Wednesday, October 6, 2010

Through Another's Eyes

It's been a meeting kind of week.

The one that weighs most heavily on my mind happened on Monday. While my boys and I were with another waiting for our pack meeting to start last week, the boy waiting with us drew a pair of stick figures, one holding a gun on the other, and made it a point for me to see it.

And I made it a point to not react.

Until I got home to my computer and read about an altercation that happened between Nic and this other boy earlier in the day. Then the picture took on a more ominous tone.

After all, was Nic the figure on the business end of the gun?

So I met with the teachers on Monday, agitated, concerned, and they responded in all the correct ways. I kept it together until I made the parking lot. And burst into tears.

Mourning. My own child. And this other child. What would become of this boy?

And then a voice told me to stop it. Just stop. After all, nothing has happened.


Suddenly, I was seeing the world through his eyes. How hard it must be for him to not have any friends, to not know where to start, to be so frustrated because no one else seems to get how hard it is to be him.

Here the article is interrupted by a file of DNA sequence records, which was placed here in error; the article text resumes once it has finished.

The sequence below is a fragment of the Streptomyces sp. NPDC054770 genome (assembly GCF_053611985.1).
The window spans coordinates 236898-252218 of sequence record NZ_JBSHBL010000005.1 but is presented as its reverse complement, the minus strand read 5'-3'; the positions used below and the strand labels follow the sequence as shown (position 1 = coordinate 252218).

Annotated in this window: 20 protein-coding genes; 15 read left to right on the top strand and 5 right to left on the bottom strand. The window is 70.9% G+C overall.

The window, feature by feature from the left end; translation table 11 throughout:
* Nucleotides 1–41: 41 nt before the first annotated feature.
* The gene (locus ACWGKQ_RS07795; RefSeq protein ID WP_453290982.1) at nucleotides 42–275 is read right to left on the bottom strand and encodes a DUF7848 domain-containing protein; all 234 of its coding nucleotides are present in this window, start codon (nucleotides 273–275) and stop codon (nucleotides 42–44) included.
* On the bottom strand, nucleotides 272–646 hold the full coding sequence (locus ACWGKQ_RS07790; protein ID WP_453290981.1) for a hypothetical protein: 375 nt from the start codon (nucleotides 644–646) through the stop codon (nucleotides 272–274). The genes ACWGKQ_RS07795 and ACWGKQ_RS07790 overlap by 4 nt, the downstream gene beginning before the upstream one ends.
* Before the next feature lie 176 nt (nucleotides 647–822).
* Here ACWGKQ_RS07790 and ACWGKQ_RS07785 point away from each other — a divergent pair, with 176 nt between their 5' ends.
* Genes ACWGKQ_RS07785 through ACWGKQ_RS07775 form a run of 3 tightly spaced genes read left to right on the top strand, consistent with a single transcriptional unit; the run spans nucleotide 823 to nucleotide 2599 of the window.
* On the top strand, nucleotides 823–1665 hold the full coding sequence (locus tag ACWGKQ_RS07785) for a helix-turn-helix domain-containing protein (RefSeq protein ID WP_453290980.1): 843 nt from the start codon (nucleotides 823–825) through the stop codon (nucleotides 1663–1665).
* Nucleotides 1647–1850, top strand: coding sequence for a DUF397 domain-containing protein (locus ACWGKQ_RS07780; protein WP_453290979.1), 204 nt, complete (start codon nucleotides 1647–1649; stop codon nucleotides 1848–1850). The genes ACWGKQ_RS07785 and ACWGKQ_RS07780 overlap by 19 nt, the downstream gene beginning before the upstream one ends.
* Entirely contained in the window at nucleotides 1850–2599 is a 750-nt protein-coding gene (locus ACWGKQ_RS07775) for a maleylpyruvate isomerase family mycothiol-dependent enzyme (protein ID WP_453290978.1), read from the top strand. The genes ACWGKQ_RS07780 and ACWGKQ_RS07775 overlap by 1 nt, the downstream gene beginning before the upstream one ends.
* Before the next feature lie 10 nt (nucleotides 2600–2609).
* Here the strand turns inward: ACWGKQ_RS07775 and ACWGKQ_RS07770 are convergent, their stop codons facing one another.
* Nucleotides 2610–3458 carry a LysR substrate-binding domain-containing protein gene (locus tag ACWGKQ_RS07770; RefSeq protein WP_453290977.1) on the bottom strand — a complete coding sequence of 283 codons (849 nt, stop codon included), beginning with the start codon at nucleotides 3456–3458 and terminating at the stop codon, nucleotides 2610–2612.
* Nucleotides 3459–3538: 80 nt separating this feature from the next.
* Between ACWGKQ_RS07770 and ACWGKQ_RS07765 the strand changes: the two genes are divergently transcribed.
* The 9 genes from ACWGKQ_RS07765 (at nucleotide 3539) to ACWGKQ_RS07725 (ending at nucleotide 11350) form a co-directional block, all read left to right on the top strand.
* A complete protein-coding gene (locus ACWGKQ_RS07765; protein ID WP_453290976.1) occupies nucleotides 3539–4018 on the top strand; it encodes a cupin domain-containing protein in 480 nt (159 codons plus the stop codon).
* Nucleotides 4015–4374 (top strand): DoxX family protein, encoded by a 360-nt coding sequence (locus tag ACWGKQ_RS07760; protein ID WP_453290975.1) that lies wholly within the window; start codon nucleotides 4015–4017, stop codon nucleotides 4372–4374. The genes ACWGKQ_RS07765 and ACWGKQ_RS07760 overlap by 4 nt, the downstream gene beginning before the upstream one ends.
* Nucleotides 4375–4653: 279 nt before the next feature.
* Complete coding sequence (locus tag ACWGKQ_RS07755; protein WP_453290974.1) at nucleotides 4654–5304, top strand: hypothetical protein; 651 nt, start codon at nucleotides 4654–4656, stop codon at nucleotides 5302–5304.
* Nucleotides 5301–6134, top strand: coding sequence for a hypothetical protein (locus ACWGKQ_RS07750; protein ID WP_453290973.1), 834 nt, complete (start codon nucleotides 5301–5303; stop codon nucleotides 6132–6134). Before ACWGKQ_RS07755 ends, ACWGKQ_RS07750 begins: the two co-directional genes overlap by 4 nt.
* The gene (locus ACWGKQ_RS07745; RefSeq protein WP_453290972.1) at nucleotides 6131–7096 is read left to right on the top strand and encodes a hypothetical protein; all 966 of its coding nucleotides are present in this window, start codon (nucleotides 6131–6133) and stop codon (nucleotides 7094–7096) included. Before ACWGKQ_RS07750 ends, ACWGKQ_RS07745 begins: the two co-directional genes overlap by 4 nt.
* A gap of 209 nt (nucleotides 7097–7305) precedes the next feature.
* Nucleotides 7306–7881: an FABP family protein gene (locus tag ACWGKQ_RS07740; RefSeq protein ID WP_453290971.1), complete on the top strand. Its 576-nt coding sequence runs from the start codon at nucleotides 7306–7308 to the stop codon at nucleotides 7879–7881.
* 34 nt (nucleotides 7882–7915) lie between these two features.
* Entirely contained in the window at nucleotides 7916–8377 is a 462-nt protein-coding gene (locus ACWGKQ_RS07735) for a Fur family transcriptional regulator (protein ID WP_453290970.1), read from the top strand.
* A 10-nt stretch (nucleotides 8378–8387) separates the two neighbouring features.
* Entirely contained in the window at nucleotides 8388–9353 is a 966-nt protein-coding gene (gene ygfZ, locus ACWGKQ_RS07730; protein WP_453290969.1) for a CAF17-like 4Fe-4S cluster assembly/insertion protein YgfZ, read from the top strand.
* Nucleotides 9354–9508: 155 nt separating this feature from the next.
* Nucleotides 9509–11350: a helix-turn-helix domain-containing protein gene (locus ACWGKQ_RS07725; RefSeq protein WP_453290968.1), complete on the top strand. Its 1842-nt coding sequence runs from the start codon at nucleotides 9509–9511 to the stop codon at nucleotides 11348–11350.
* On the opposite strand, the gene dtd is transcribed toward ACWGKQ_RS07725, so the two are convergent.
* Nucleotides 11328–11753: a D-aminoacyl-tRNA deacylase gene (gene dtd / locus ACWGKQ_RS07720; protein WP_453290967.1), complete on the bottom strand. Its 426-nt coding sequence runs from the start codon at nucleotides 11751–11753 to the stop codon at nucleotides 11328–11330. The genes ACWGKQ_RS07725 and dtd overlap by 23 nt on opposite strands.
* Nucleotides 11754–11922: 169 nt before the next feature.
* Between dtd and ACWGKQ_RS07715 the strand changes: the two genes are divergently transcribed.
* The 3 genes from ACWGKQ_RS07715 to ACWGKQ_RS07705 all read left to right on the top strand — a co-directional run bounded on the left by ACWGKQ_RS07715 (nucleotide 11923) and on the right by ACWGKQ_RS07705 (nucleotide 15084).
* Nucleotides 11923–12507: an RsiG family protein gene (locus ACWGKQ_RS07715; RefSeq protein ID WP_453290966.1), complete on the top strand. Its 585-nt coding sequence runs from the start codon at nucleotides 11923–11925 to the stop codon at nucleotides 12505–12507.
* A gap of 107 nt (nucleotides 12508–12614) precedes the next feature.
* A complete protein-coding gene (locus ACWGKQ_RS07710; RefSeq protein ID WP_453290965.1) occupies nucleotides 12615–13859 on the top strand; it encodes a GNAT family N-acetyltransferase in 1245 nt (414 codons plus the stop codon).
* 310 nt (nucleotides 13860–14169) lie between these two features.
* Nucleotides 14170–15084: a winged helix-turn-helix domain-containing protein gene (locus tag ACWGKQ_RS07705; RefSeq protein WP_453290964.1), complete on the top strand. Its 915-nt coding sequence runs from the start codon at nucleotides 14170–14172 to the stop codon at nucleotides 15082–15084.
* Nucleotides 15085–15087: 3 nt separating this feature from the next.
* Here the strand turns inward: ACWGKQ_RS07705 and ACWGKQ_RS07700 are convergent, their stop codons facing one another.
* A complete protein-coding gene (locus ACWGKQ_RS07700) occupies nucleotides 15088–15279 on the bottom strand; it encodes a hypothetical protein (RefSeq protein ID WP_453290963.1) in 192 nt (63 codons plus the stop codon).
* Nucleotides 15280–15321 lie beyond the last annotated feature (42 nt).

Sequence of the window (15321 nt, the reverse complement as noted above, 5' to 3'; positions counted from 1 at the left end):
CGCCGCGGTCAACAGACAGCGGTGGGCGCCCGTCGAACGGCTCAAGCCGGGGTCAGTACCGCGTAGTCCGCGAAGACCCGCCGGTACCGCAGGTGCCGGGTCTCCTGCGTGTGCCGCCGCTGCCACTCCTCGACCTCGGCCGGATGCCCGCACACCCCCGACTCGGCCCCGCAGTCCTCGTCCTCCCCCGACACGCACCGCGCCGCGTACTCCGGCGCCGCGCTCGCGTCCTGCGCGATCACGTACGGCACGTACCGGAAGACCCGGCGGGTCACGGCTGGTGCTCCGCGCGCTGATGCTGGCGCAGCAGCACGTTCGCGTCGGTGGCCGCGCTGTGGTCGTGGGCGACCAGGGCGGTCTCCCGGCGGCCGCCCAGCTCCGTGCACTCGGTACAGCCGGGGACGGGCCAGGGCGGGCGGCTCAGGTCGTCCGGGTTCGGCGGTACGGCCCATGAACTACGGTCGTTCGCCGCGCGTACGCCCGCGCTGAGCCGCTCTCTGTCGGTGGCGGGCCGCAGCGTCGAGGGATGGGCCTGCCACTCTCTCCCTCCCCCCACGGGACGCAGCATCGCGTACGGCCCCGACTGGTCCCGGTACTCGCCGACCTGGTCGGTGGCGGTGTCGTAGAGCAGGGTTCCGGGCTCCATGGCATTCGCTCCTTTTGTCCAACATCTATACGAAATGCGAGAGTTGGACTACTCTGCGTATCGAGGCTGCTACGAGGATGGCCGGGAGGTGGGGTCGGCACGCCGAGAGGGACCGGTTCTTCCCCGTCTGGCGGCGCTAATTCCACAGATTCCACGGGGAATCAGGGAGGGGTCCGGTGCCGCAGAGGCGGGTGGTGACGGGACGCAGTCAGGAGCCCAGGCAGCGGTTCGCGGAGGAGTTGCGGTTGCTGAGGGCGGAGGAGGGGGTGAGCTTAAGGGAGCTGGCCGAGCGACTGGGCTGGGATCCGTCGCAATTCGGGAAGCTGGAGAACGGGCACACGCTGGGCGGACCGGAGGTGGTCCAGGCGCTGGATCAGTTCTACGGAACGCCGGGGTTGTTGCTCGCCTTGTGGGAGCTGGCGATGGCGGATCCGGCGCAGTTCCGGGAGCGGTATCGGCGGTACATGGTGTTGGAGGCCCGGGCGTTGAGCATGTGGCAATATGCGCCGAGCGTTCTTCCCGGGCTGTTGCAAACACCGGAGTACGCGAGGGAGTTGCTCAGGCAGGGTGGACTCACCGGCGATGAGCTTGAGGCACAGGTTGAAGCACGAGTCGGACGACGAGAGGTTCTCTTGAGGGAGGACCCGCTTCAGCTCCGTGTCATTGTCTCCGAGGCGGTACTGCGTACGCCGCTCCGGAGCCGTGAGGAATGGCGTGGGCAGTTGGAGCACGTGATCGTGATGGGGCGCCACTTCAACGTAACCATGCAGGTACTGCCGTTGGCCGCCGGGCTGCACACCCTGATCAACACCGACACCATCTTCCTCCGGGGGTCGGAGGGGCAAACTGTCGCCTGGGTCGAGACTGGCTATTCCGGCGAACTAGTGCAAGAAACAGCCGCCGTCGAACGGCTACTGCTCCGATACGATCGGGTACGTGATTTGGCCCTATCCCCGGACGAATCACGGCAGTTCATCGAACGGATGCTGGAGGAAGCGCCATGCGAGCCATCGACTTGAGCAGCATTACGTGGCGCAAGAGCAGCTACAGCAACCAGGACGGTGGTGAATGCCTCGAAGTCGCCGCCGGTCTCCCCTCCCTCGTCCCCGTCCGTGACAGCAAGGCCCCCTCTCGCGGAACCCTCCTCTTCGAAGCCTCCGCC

How desperate he must be if he was reduced to drawing a stick figure holding a gun on another. And to make such a point of showing it to an adult.

Who he was certain would share this with other authority figures.

So I wrote this note the next day to the support teacher:

Thanks for taking the time to meet with me and my husband yesterday. I've been thinking long and hard about what we talked about, what happened in the school yard, all the events leading up to that and the drawing, and what I come up with is that the drawing was a cry for help.

The more I think about it, the more I think he wanted to be called on that picture--WHY else would he had made it such a point to show it to me?

I know I am wandering into school counselor territory, and that this is NOT my child, but I see him (who is quite different from Nic in many ways) as a child who really wants friends and just needs help in the delivery. I'm thinking peer buddy? Nic has had a number of kids work with him over the years (B, J, not to mention the girls too many to name) that have played a huge part of his development socially. And Nic is not always the easiest kid to get along with.

I'm just throwing this out there. I know you can't force kids to be friends with one another, but everyone has to learn to work together and cooperatively, and I'm thinking, perhaps, pairing with a peer buddy will help kids get to know him and discover that he really is a good kid and worth getting to know.

I know this is not my place, but I am writing you as an adult who was once a child very much like him.

Thanks for listening, and if there is anything else I can do to help here, please let me know.

Maybe I can make a difference in this child's life. Sometimes life throws you these opportunities to see what you'll do with them.

The teacher wrote me a note back saying that she and the school counselor were working on making my suggestions a reality for this boy.

I hope. And it might fall on us to do more. But that's okay. Maybe this is why it happened.

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